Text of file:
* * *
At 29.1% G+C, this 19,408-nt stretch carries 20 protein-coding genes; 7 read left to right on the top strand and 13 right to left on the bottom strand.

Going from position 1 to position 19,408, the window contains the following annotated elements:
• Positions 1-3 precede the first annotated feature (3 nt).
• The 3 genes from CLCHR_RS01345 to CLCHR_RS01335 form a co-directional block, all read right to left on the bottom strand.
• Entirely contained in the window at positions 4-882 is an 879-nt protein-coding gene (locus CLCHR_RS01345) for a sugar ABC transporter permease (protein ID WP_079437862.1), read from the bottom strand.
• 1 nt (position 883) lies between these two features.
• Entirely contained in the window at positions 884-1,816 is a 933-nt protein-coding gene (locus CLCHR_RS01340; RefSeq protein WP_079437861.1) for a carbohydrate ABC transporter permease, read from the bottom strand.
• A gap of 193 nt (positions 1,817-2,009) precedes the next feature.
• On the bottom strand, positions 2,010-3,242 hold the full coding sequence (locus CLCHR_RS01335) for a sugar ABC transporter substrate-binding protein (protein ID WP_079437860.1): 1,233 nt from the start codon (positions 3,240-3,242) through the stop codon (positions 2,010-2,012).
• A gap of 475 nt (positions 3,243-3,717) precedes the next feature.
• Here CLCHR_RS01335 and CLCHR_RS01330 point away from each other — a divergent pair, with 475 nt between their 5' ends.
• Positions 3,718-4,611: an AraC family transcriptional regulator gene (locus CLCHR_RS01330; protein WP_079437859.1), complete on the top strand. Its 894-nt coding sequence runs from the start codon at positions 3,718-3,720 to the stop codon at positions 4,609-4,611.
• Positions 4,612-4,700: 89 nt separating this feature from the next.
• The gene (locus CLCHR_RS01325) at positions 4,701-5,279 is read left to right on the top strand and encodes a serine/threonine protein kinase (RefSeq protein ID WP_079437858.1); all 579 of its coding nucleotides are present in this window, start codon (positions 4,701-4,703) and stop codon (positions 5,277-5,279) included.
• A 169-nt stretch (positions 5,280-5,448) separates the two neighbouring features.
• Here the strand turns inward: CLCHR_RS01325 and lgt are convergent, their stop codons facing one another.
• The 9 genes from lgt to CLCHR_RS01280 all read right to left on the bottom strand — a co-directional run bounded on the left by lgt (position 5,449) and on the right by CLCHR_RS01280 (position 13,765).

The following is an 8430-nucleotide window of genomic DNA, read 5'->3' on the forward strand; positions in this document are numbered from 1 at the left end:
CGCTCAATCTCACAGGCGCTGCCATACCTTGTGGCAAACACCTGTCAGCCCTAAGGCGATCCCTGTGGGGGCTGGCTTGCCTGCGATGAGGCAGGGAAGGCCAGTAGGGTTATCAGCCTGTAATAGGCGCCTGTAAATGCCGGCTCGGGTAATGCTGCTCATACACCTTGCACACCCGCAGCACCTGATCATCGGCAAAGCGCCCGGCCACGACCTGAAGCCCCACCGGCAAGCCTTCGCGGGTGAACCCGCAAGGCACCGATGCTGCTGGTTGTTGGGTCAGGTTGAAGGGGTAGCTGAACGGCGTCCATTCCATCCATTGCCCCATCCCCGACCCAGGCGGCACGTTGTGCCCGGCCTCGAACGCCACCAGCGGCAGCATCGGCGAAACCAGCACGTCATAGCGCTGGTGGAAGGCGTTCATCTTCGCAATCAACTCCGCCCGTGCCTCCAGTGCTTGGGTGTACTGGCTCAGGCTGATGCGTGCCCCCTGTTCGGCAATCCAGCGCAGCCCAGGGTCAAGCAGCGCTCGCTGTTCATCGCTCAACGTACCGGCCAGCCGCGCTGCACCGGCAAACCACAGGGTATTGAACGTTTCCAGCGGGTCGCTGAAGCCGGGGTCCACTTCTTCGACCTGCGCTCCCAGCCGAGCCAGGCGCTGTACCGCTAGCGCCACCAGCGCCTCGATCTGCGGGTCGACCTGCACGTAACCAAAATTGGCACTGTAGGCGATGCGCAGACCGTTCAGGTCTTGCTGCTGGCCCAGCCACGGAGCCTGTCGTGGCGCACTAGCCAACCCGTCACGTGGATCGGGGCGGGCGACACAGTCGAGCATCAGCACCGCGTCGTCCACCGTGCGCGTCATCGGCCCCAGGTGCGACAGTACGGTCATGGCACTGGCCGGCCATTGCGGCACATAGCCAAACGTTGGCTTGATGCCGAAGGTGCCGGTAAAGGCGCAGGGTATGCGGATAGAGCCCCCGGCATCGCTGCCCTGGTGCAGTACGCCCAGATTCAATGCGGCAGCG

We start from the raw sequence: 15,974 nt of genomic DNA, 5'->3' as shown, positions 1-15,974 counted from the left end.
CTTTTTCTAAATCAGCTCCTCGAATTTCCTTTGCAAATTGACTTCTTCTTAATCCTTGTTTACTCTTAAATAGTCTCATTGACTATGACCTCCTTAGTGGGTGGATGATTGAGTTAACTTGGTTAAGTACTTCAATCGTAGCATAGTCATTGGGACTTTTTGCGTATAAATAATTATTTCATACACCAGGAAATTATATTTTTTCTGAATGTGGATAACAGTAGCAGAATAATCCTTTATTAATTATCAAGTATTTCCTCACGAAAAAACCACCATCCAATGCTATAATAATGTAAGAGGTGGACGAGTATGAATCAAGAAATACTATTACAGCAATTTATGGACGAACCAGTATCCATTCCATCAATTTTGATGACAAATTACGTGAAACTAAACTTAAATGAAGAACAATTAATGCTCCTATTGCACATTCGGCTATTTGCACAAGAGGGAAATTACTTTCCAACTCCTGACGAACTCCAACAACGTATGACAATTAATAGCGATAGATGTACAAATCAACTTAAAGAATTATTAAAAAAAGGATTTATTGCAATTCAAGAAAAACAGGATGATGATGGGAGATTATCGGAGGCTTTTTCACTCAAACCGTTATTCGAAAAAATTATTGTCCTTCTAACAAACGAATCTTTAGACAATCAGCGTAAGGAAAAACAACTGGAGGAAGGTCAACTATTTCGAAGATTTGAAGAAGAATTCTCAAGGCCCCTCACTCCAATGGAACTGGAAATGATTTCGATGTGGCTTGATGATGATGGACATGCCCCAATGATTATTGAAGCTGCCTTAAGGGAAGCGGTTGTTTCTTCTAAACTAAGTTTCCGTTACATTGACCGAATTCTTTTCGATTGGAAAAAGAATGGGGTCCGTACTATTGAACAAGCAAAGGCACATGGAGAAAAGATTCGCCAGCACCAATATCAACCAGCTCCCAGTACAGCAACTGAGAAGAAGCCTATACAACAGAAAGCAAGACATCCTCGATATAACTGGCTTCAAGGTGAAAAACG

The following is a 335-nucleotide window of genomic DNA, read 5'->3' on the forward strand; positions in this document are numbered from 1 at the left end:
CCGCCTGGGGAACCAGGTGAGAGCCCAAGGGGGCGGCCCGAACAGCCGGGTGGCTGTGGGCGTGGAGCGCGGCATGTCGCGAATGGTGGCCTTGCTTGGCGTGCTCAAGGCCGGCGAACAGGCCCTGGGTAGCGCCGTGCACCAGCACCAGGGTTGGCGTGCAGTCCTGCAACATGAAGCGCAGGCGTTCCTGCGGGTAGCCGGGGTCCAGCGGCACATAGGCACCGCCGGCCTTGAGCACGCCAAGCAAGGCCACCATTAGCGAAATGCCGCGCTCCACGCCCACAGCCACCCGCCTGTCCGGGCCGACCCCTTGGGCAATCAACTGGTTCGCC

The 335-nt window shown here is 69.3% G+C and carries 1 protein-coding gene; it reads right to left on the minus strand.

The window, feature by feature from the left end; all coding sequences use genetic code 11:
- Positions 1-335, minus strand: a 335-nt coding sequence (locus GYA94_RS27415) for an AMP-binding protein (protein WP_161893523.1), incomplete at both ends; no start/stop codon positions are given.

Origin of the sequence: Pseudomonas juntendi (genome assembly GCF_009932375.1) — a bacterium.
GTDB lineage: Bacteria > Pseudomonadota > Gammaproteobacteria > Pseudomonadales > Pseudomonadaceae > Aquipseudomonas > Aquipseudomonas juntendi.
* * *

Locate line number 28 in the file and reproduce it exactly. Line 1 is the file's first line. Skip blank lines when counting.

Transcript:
GTDB lineage: Bacteria > Pseudomonadota > Gammaproteobacteria > Pseudomonadales > Pseudomonadaceae > Aquipseudomonas > Aquipseudomonas juntendi.